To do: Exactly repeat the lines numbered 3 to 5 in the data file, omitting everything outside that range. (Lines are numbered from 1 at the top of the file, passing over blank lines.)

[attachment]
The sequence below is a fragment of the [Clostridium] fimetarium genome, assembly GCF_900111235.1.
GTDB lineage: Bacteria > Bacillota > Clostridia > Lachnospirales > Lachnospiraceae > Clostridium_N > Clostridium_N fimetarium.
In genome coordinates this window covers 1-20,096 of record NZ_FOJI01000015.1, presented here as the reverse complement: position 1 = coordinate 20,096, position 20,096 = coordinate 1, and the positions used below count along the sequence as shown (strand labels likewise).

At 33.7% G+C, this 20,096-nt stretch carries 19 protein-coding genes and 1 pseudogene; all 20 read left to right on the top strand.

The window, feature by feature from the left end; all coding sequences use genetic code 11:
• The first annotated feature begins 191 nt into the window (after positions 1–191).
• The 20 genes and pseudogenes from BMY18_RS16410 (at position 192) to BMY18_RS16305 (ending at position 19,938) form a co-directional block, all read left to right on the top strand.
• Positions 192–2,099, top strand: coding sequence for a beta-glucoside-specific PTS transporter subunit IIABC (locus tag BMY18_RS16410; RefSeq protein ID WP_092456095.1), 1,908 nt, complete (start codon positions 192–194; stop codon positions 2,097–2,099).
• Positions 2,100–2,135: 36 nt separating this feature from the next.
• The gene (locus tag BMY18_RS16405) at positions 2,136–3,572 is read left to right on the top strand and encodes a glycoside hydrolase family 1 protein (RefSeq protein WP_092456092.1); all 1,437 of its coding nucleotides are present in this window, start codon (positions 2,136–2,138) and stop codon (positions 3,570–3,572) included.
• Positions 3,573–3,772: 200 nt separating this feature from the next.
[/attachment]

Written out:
In genome coordinates this window covers 1-20,096 of record NZ_FOJI01000015.1, presented here as the reverse complement: position 1 = coordinate 20,096, position 20,096 = coordinate 1, and the positions used below count along the sequence as shown (strand labels likewise).

At 33.7% G+C, this 20,096-nt stretch carries 19 protein-coding genes and 1 pseudogene; all 20 read left to right on the top strand.

The window, feature by feature from the left end; all coding sequences use genetic code 11: